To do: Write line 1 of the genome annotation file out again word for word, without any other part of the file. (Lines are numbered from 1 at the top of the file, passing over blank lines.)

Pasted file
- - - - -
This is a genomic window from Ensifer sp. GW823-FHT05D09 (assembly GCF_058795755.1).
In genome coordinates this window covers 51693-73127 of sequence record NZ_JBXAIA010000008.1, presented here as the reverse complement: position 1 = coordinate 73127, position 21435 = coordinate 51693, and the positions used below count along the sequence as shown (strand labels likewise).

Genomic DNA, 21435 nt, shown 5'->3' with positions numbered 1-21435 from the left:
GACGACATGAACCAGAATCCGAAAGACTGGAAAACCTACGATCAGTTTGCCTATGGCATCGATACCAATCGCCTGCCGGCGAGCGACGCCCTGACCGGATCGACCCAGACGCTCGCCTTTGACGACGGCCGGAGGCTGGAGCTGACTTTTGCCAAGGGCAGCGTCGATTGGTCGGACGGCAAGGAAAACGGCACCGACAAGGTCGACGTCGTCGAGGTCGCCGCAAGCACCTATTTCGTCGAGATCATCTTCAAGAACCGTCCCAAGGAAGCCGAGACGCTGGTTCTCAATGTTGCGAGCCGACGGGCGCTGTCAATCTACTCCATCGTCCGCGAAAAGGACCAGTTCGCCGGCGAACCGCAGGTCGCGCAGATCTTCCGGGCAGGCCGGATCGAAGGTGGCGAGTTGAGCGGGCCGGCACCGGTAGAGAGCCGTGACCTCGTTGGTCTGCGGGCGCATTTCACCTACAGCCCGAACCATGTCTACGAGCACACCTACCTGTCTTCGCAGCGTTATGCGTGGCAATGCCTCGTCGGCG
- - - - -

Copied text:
This is a genomic window from Ensifer sp. GW823-FHT05D09 (assembly GCF_058795755.1).